I winged this one evening in London many years ago and it was a hit. It’s a great, easy way to whip together a tasty pork dish when you don’t have access to a grill (my preferred method of cooking ribs and chops). The medium cooking temperature will help keep the pork moist, but you want to try to not let it overcook. I prefer to make this with pork chops, but the pictures were actually taken from a meal where I used country-style pork ribs.
4 Thickly cut pork chops, on or off the bone
1 bunch cilantro (coriander)
1 or 2 tbsp fresh ginger
2 bunches of spring onions (green onions)
1/3 cup white wine vinegar
2 to 4 jalapeno peppers (or serrano if no jalapeno)
Pre-heat oven to 350F.
In a baking dish large enough to hold all the pork chops, coat the bottom with a thin layer of olive oil. Create a bed of the following: chop up half of the spring onions deep into the green part; mince the ginger and use half; halve, seed and chop up the hot peppers and use half; finely chop the cilantro and use half.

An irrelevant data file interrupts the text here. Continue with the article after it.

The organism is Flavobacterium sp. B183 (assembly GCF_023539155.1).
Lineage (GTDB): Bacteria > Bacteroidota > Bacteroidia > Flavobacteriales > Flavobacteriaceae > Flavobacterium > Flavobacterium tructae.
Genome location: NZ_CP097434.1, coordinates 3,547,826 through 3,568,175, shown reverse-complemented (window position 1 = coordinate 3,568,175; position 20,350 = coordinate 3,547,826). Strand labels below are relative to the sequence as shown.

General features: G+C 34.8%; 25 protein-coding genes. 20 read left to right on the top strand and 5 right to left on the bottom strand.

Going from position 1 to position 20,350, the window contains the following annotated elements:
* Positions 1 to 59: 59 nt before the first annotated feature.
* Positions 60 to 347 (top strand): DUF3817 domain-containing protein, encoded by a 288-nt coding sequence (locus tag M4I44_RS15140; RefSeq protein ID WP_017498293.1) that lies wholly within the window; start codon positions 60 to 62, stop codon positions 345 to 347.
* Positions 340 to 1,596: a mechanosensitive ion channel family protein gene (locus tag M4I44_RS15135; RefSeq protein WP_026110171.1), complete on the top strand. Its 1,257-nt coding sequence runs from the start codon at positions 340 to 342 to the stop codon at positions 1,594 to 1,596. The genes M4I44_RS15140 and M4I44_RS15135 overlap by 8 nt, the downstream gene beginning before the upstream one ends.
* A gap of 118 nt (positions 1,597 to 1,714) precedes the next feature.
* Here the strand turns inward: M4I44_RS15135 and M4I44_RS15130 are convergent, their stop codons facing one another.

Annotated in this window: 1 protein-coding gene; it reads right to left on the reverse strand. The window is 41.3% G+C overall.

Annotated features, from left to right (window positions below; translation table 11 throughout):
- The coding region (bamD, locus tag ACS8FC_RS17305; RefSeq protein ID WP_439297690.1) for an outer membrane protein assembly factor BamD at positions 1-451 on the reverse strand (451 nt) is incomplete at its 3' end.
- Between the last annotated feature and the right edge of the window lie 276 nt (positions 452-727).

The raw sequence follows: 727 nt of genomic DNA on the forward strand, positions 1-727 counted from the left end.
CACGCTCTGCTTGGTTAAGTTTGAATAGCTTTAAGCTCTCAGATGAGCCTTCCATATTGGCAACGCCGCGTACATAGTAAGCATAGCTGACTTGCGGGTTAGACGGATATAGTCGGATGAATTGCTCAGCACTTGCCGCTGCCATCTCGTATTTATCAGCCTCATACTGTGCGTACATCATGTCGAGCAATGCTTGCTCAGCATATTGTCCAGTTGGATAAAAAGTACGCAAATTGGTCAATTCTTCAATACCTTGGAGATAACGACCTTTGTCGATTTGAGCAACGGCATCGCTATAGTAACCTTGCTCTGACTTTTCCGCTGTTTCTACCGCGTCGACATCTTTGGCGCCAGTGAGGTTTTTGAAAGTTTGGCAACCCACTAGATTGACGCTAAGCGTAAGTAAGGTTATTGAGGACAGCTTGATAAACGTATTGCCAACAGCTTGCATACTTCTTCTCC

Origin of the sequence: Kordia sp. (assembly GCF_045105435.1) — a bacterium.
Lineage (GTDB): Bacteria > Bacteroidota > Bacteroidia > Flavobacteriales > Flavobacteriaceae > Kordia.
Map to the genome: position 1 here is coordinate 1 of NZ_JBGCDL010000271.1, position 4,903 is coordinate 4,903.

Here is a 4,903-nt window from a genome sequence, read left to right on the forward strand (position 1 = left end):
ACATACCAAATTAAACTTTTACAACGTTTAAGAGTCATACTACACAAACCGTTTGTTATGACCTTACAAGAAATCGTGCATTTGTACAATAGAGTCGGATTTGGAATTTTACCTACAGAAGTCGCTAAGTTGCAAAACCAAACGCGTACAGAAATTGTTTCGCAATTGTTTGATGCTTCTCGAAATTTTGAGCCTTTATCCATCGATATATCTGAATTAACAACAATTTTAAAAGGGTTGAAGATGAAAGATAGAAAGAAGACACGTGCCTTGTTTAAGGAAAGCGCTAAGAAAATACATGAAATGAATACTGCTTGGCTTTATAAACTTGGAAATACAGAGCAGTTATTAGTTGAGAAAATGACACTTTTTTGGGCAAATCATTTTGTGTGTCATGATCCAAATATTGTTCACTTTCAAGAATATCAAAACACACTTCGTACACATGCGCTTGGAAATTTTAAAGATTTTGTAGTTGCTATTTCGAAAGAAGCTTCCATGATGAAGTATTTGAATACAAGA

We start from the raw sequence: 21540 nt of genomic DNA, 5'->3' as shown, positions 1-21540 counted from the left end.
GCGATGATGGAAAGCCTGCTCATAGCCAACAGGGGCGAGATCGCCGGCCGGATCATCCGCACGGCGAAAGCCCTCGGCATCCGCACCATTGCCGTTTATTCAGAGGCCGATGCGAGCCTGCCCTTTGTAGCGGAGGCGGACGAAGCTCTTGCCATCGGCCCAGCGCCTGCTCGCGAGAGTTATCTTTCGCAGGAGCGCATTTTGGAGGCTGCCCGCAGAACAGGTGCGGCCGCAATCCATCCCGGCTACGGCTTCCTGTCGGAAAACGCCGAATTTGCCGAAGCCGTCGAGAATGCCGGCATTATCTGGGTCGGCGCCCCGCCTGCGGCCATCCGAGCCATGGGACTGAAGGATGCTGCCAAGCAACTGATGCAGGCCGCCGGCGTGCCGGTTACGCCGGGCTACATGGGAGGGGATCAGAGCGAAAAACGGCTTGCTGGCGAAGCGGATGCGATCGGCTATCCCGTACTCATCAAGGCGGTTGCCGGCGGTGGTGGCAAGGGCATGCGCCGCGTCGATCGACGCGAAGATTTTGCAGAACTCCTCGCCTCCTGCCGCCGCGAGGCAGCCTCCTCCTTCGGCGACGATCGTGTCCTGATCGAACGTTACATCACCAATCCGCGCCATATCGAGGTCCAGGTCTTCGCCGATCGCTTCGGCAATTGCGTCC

Next, wash and dry the pork chops and score both sides with a sharp knife in a criss-cross fashion, which helps the marinade penetrate. Lay the chops on top of the base and add some salt and pepper.
Distribute the remaining spring onions, ginger, cilantro, and hot peppers over the top of the pork chops.
Pour cup white wine vinegar over the pork. Optional: you can also pour over 1/4 cup of white wine or vermouth.
Ideally, you have time to let this marinate for a while but it is not absolutely necessary. If you want to marinate for a long period, cover with plastic wrap and place in the fridge.
Place in the oven and cook at 350 F. Cook until the chops feel firm, which usually takes about 40 minutes to an hour depending on the thickness of the meat. If you are unsure about how firm the pork should feel, you can cut into one to see how well done the middle is, and remember that when you remove the pork it will continue cooking in its own juices for a few minutes.
Optional: turn on the broiler for a few minutes at the very end to brown the top.